the appeal in the larry craig “wide-stance” case has gotten little attention locally, but minnpost offers a nice review of the legal issues and a link to a webcast of the proceedings. i was especially interested in the arguments offered in the ACLU’s friend of the court brief:

In short, the ACLU brief claims that Craig’s alleged attempt to solicit sex by nonverbal means was constitutionally protected. The ACLU cites both Minnesota and U.S. Supreme Court precedents that support treating certain types of physical conduct the same as language, thus making Craig’s actions permissible, protected expression.

The ACLU brief then attempts to narrow the scope of the disorderly conduct law, stating that the statute has already been held to be unconstitutionally overbroad by Minnesota courts. For instance, a 1978 Minnesota Supreme Court decision held that the government “may not criminalize expression merely because it is offensive, alarming, angering, or disturbing.”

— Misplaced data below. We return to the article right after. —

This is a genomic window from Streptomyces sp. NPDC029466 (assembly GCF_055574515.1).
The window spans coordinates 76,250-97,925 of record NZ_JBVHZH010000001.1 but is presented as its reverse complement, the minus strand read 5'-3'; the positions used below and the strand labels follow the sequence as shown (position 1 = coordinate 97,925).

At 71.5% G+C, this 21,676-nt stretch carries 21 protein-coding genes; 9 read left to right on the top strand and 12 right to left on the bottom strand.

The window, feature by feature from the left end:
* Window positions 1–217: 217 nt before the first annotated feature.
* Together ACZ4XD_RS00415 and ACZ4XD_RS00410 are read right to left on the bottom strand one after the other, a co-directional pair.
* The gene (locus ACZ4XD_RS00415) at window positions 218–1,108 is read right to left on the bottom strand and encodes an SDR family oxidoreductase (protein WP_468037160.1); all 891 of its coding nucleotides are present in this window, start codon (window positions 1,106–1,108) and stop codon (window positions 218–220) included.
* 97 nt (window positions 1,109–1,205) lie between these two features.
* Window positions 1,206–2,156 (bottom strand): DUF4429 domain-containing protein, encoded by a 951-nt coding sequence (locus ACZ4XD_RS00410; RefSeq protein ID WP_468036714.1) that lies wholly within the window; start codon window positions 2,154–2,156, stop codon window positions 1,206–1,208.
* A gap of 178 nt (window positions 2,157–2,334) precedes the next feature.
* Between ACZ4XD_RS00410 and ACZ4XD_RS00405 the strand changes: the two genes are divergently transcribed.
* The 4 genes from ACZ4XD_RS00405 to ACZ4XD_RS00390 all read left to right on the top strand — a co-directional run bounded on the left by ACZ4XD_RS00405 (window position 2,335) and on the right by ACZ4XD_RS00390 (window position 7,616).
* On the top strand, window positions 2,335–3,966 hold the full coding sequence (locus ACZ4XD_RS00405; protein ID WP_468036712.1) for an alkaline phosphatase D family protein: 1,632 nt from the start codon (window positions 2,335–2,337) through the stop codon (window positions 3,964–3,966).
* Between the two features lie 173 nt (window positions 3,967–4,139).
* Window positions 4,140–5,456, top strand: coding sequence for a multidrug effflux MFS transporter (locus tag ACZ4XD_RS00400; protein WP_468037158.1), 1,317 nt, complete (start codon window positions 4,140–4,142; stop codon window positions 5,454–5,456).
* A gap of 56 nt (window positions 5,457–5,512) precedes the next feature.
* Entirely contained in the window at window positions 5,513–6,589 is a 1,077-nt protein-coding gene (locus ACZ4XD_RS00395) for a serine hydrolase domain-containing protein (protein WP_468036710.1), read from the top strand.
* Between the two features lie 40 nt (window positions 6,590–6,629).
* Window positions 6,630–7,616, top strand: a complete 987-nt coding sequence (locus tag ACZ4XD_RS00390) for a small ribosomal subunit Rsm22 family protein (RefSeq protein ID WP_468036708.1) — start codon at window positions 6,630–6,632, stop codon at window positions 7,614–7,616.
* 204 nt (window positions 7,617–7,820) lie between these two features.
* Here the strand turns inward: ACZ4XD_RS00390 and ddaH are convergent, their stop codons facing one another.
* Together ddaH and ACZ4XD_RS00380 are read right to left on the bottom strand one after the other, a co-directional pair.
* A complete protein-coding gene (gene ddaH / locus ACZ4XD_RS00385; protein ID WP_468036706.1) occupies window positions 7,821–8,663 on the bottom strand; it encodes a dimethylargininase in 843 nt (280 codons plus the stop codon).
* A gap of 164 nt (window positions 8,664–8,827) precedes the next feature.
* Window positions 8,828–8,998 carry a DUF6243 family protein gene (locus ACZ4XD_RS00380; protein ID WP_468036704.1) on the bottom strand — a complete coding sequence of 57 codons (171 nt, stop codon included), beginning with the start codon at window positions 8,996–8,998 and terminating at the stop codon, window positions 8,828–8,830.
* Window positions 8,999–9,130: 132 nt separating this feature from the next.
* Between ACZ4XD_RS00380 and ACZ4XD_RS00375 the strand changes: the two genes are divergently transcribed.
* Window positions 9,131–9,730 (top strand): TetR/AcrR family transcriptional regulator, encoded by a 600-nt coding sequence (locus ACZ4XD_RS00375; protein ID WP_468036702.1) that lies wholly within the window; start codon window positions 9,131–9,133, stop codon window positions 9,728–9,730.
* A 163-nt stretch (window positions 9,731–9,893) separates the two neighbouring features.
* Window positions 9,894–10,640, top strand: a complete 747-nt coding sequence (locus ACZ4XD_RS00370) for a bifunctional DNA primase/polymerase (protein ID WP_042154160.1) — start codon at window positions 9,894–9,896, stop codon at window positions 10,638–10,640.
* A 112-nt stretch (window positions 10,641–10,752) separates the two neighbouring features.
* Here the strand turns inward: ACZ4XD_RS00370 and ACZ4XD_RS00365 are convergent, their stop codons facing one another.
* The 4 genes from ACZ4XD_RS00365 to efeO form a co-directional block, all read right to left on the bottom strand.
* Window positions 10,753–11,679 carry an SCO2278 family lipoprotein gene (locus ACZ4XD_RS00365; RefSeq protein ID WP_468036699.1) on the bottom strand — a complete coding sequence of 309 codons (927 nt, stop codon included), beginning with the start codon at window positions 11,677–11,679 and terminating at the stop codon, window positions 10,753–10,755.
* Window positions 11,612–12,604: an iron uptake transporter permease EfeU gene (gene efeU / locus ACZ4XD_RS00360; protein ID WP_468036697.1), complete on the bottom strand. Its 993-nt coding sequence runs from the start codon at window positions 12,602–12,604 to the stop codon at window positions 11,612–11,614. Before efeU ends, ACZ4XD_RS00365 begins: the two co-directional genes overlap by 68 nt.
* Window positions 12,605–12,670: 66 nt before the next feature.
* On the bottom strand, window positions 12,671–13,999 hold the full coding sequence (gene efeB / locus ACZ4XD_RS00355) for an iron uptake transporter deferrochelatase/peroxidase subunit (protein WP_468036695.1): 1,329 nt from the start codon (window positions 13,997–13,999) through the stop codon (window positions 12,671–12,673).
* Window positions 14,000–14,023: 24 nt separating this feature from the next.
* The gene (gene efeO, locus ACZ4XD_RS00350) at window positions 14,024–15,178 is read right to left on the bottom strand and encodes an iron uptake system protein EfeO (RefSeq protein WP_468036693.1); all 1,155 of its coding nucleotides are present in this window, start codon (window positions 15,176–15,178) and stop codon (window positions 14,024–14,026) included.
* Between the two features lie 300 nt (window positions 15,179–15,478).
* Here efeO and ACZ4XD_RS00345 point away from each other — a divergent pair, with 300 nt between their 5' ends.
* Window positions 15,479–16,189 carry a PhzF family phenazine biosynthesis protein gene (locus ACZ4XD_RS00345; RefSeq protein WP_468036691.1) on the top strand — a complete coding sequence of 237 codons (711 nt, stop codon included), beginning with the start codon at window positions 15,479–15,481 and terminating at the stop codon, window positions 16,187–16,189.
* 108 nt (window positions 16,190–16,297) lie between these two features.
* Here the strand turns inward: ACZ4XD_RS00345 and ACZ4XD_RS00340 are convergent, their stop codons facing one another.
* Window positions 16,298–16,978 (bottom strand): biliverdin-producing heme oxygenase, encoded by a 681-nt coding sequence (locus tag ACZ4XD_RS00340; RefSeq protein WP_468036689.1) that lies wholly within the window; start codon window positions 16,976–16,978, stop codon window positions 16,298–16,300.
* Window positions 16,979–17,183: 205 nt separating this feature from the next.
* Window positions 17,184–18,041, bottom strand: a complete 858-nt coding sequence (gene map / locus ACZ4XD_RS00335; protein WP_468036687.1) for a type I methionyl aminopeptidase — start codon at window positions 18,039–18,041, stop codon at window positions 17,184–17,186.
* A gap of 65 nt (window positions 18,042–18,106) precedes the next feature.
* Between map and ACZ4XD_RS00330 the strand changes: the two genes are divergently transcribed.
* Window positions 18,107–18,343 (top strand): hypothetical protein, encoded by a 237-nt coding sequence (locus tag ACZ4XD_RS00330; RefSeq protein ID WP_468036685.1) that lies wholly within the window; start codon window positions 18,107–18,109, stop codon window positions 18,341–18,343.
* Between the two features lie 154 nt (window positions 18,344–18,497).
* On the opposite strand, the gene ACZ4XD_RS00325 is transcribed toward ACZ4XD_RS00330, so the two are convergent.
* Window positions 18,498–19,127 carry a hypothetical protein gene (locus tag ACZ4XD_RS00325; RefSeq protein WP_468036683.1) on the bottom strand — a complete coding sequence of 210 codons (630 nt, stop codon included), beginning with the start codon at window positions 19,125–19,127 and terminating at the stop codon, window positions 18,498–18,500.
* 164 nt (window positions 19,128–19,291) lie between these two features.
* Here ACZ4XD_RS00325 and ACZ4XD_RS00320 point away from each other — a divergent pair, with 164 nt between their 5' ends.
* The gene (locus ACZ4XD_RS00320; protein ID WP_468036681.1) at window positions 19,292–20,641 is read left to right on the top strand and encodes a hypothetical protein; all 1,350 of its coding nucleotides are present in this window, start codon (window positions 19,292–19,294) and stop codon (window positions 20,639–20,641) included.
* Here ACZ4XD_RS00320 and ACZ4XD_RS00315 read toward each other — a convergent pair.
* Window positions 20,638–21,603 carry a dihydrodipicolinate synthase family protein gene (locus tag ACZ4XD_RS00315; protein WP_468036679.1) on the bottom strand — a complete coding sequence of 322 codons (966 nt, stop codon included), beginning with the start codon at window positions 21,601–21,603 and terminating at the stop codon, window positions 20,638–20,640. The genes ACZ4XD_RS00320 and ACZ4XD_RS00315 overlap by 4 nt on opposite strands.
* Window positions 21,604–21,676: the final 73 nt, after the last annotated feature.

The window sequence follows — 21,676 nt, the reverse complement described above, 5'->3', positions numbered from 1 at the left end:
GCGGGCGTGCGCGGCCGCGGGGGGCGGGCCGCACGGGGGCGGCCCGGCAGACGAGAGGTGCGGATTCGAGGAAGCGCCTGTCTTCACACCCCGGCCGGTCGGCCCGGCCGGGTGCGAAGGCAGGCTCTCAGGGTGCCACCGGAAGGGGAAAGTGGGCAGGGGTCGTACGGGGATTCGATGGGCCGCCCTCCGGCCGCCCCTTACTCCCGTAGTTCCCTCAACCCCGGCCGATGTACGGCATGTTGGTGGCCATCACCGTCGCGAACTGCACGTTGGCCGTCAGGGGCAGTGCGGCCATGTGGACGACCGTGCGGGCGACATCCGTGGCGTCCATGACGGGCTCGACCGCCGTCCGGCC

Finally, the ACLU maintains that Craig allegedly invited Karsnia to engage in conduct which is not, in itself, a crime. The brief states that if Craig’s invitation was to have sex in a restroom stall, then that conduct would be protected under State v. Bryant, a 1970 Minnesota Supreme Court decision which holds that “individuals who engage in sex in closed stalls in public restrooms have a reasonable expectation of privacy.”

after today’s proceedings at the minnesota court of appeals, the judges have 90 days to decide whether the hennepin county court erred in denying the withdrawal of senator craig’s guilty plea. i can’t imagine anyone wants a trial on the bathroom incident, but that remains a real possibility.